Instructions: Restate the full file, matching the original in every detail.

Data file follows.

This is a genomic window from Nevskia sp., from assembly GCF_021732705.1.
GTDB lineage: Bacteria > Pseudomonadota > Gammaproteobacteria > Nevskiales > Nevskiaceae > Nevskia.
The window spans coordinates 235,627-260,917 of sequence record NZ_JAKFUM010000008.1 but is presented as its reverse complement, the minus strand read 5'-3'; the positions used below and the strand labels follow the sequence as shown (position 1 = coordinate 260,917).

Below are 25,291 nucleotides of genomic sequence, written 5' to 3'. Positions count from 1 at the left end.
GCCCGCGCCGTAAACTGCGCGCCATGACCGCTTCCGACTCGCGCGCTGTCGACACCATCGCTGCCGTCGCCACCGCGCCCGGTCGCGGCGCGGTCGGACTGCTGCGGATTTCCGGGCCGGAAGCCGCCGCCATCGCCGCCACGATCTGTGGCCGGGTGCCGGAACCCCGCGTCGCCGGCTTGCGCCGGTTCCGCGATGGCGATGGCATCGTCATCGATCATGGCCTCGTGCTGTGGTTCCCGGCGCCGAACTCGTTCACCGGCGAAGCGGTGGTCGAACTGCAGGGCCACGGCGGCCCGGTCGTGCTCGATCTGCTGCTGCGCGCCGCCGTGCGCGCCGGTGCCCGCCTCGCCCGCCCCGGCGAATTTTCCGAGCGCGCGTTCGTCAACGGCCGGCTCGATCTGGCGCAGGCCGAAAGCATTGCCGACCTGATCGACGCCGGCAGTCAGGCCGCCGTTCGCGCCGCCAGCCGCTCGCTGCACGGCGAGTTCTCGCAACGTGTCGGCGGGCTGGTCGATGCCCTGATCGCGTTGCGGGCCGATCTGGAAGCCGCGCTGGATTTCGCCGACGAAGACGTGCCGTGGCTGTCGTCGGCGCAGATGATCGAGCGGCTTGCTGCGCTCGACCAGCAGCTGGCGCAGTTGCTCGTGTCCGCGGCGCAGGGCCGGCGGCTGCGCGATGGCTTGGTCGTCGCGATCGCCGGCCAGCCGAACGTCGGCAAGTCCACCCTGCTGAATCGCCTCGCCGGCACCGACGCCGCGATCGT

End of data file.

This is a genomic window from Nevskia sp., from assembly GCF_021732705.1.
GTDB lineage: Bacteria > Pseudomonadota > Gammaproteobacteria > Nevskiales > Nevskiaceae > Nevskia.
The window spans coordinates 235,627-260,917 of sequence record NZ_JAKFUM010000008.1 but is presented as its reverse complement, the minus strand read 5'-3'; the positions used below and the strand labels follow the sequence as shown (position 1 = coordinate 260,917).

Below are 25,291 nucleotides of genomic sequence, written 5' to 3'. Positions count from 1 at the left end.
GCCCGCGCCGTAAACTGCGCGCCATGACCGCTTCCGACTCGCGCGCTGTCGACACCATCGCTGCCGTCGCCACCGCGCCCGGTCGCGGCGCGGTCGGACTGCTGCGGATTTCCGGGCCGGAAGCCGCCGCCATCGCCGCCACGATCTGTGGCCGGGTGCCGGAACCCCGCGTCGCCGGCTTGCGCCGGTTCCGCGATGGCGATGGCATCGTCATCGATCATGGCCTCGTGCTGTGGTTCCCGGCGCCGAACTCGTTCACCGGCGAAGCGGTGGTCGAACTGCAGGGCCACGGCGGCCCGGTCGTGCTCGATCTGCTGCTGCGCGCCGCCGTGCGCGCCGGTGCCCGCCTCGCCCGCCCCGGCGAATTTTCCGAGCGCGCGTTCGTCAACGGCCGGCTCGATCTGGCGCAGGCCGAAAGCATTGCCGACCTGATCGACGCCGGCAGTCAGGCCGCCGTTCGCGCCGCCAGCCGCTCGCTGCACGGCGAGTTCTCGCAACGTGTCGGCGGGCTGGTCGATGCCCTGATCGCGTTGCGGGCCGATCTGGAAGCCGCGCTGGATTTCGCCGACGAAGACGTGCCGTGGCTGTCGTCGGCGCAGATGATCGAGCGGCTTGCTGCGCTCGACCAGCAGCTGGCGCAGTTGCTCGTGTCCGCGGCGCAGGGCCGGCGGCTGCGCGATGGCTTGGTCGTCGCGATCGCCGGCCAGCCGAACGTCGGCAAGTCCACCCTGCTGAATCGCCTCGCCGGCACCGACGCCGCGATCGT